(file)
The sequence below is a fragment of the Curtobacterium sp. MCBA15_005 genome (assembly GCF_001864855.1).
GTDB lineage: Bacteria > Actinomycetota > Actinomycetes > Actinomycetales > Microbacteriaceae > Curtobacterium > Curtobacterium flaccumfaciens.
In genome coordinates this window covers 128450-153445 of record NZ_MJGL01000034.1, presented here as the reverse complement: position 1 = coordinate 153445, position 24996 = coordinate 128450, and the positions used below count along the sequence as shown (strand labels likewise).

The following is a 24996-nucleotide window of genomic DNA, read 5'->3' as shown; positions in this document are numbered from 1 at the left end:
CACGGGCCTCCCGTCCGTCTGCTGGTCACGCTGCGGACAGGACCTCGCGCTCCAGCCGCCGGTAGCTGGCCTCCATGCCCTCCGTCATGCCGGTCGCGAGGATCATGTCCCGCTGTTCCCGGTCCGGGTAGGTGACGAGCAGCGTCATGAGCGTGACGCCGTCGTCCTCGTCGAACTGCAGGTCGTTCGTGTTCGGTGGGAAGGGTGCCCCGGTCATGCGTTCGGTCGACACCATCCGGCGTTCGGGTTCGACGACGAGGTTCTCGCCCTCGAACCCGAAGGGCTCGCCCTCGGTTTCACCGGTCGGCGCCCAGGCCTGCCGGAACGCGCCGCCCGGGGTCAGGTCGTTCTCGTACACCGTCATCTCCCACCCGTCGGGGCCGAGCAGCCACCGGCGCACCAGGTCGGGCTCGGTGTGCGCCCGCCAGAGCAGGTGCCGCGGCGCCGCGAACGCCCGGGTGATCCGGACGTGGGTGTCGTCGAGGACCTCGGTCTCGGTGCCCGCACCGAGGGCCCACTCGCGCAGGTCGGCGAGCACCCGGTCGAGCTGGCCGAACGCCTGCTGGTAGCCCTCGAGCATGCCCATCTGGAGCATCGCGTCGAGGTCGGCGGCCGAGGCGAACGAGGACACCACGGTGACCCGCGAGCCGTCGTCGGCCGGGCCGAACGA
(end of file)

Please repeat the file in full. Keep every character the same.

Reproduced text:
The sequence below is a fragment of the Curtobacterium sp. MCBA15_005 genome (assembly GCF_001864855.1).
GTDB lineage: Bacteria > Actinomycetota > Actinomycetes > Actinomycetales > Microbacteriaceae > Curtobacterium > Curtobacterium flaccumfaciens.
In genome coordinates this window covers 128450-153445 of record NZ_MJGL01000034.1, presented here as the reverse complement: position 1 = coordinate 153445, position 24996 = coordinate 128450, and the positions used below count along the sequence as shown (strand labels likewise).

The following is a 24996-nucleotide window of genomic DNA, read 5'->3' as shown; positions in this document are numbered from 1 at the left end:
CACGGGCCTCCCGTCCGTCTGCTGGTCACGCTGCGGACAGGACCTCGCGCTCCAGCCGCCGGTAGCTGGCCTCCATGCCCTCCGTCATGCCGGTCGCGAGGATCATGTCCCGCTGTTCCCGGTCCGGGTAGGTGACGAGCAGCGTCATGAGCGTGACGCCGTCGTCCTCGTCGAACTGCAGGTCGTTCGTGTTCGGTGGGAAGGGTGCCCCGGTCATGCGTTCGGTCGACACCATCCGGCGTTCGGGTTCGACGACGAGGTTCTCGCCCTCGAACCCGAAGGGCTCGCCCTCGGTTTCACCGGTCGGCGCCCAGGCCTGCCGGAACGCGCCGCCCGGGGTCAGGTCGTTCTCGTACACCGTCATCTCCCACCCGTCGGGGCCGAGCAGCCACCGGCGCACCAGGTCGGGCTCGGTGTGCGCCCGCCAGAGCAGGTGCCGCGGCGCCGCGAACGCCCGGGTGATCCGGACGTGGGTGTCGTCGAGGACCTCGGTCTCGGTGCCCGCACCGAGGGCCCACTCGCGCAGGTCGGCGAGCACCCGGTCGAGCTGGCCGAACGCCTGCTGGTAGCCCTCGAGCATGCCCATCTGGAGCATCGCGTCGAGGTCGGCGGCCGAGGCGAACGAGGACACCACGGTGACCCGCGAGCCGTCGTCGGCCGGGCCGAACGA